The land and water advantage under climate change

Experts explore the land and water advantage challenges around small-scale farming systems in Asia and Africa.
Dr. Jan Low (third right) together with other panelists at COP 23 in Bonn, Germany during discussions on the land and water advantage under climate change. Photo: V. Atakos (CIP-SSA)

On the sidelines of COP23, a side event with nearly 100 attendees explored land and water solutions, and how these will drive adaptation in agriculture, citing examples from Africa and Asia. The session was part of the Agriculture Advantage series and it was organized by the International Potato Center (CIP) in close collaboration with the CGIAR Research Programs on Climate Change, Agriculture and Food Security (CCAFS), CGIAR Research Program on Roots, Tubers and Bananas (RTB) and the International Water Management Institute (IWMI).

Highlighting work by CIP in sub-Saharan Africa, Jan Low noted that tackling climate change meant producing more adapted crops faster and under tougher conditions and with less water while addressing nutrition.

At CIP, our breeding work is not just about yield, pest and disease tolerance, it’s also about quality especially for women and children,” she said.

In Mozambique alone, 19 drought tolerant pro-vitamin A rich orange-fleshed sweetpotato (OFSP) varieties have been released. Vitamin A deficiency is a serious problem among children under five in sub-Saharan Africa. In the region, sweet potato is leading in terms of area expansion because of high energy output per unit area per unit time.

In the context of root and tuber crops, no one solution fits all crops in terms of tackling emerging diseases and pests. “Whereas conventional breeding appears to work in tacking the sweetpotato virus, the potato late blight disease continues to be a problem. Researchers are however making progress through biotechnology in tackling potato late blight,” she said.

View Jan’s presentation on slideshare: can non-GMO climate-smart crops alone sustain small-scale farming?

By 2050, global food production must increase by 60%. Innovations for water management are essential in achieving this, Alan Nicol from IWMI highlighted. “For smallholder farming, managing agricultural water availability, access and use is key to success,” he noted. He shared case studies, including solar energy to strengthen access to water for agriculture, increasing availability via rainwater harvesting, improving usage via the wetting front technology, and understanding scale for food security monitoring and hazard risk mapping, as well as index-based flood insurance.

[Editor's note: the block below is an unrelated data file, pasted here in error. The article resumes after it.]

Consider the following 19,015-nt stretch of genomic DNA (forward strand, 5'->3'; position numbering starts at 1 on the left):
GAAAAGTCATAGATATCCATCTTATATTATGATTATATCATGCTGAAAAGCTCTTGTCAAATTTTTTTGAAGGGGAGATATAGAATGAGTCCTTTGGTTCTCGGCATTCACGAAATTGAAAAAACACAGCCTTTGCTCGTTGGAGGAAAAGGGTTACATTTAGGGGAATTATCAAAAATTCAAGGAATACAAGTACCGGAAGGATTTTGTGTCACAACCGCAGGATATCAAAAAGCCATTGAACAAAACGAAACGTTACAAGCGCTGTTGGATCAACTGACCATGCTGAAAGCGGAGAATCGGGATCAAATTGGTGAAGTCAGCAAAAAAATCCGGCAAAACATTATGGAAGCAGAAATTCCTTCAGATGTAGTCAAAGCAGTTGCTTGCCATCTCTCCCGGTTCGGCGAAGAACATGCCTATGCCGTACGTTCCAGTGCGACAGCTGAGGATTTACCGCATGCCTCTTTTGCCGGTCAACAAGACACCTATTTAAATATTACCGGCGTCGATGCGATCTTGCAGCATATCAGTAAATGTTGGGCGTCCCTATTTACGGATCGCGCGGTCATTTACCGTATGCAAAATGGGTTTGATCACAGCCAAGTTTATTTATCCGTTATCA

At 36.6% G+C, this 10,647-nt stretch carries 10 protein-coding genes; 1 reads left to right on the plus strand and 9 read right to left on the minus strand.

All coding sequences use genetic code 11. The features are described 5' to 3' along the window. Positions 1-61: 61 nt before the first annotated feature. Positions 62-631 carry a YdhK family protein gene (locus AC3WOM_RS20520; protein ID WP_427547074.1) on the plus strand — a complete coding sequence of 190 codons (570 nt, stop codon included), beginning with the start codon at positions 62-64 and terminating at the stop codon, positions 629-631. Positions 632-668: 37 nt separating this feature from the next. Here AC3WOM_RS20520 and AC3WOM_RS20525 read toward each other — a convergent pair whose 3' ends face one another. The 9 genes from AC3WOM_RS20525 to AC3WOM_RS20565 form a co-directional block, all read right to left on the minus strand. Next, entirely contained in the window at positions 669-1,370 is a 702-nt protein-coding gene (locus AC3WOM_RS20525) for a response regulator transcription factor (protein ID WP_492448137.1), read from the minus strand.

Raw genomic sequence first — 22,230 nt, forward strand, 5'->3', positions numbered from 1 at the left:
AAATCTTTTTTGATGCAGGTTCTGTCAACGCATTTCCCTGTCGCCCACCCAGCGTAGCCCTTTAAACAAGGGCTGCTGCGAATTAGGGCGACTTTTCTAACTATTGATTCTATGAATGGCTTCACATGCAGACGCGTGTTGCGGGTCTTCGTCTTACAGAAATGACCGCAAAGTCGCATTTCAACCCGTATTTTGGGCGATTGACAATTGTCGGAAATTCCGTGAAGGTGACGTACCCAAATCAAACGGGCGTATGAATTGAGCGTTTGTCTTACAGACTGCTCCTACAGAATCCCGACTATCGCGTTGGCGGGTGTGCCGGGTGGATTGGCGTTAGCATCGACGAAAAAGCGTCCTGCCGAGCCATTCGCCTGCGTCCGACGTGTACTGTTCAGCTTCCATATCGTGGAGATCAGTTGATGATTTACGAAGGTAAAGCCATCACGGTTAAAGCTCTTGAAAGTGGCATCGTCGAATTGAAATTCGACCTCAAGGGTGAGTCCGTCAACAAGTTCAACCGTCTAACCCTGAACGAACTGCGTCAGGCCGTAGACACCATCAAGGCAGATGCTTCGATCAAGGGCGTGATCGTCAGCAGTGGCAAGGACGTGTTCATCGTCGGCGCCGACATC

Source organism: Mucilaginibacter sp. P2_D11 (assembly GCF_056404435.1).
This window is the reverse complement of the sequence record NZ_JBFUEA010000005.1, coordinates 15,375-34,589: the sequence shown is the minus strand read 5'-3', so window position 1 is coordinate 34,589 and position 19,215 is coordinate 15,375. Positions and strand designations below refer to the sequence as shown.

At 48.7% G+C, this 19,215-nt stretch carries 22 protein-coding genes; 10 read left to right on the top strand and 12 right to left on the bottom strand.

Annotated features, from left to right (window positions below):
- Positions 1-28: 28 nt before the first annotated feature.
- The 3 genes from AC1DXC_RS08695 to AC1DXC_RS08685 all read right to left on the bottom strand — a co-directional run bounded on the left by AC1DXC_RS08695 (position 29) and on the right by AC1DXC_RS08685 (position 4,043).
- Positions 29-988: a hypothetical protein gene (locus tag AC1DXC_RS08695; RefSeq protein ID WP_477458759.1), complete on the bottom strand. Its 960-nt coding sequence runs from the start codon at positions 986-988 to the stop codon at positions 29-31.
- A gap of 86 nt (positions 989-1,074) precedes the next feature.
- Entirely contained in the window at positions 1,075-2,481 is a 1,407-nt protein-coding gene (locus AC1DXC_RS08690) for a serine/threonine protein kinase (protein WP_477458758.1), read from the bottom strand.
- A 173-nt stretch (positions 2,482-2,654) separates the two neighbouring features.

When it comes to water management, “it’s really about blending water-smart agricultural techniques and approaches, but also social and institutional environments in which they exist, into climate-smart agriculture,” he said.

Theo de Jager, president of the the WFO gave the farmer perspective reiterating the importance of land and water for agriculture. He noted that unlocking the wealth in land and water required investments yet the world’s poorest farmers in the world cannot access financing.

“There are smart ways of using water and land because of new technologies – but they cost a lot of money,” he noted. Without access to finances, new technologies remain evasive for smallholder farmers.  Yet with climate change, farmers cannot continue with the business as usual approach.

“Many are caught up in a poverty trap; there’s no new technology, nothing has evolved. Irrigation, if there is any, is only flood irrigation,” he added. Smallholder farmer productivity is quite low and future farmers cannot continue the same way given scarce water and land resources. De Jager called for better support and investments to ensure sustainable land and water use by farmers.

In response to Theo’s call, James Kinyangi from the African Development Bank (AFDB) highlighted how the bank was building a supporting enabling environment in Africa for agricultural transformation. “We are working on seven enablers to support agricultural growth, productivity and value addition,” he noted. These include: increase productivity; value addition; hard and soft infrastructure; agricultural finance; agribusiness environment; inclusivity sustainability and nutrition; and coordination. Also, he highlighted work on risk management, asset protection and inclusion of women and youth as being crucial in providing a supporting enabling environment.

Kinyangi further highlighted various platforms and partnerships for mobilizing agricultural finance. These are: development finance institutions; AfDB country offices and local banks; co-development partners such as research institutions, policy and investor platforms; small and large scale agribusinesses, farmer organizations and food companies; investment funds; and donors, foundations and government organizations.

At the end of the event, Dhanush Dinesh from CCAFS reflected on the question: Is sustainable land and water management compatible with small scale farming under climate change? “If we work on these factors appropriately, it is possible to be a yes,” he said. Such factors, as highlighted by various speakers included: having investments at different scales, in context and holistic models; leap frogging using data, science and research; social inclusion with a focus on women as well as youth who are farmers of the future, and building partnerships at scale very quickly.

Blog written by Vivian Atakos (CIP)  and Lili Szilagyi (CCAFS)


climate change, water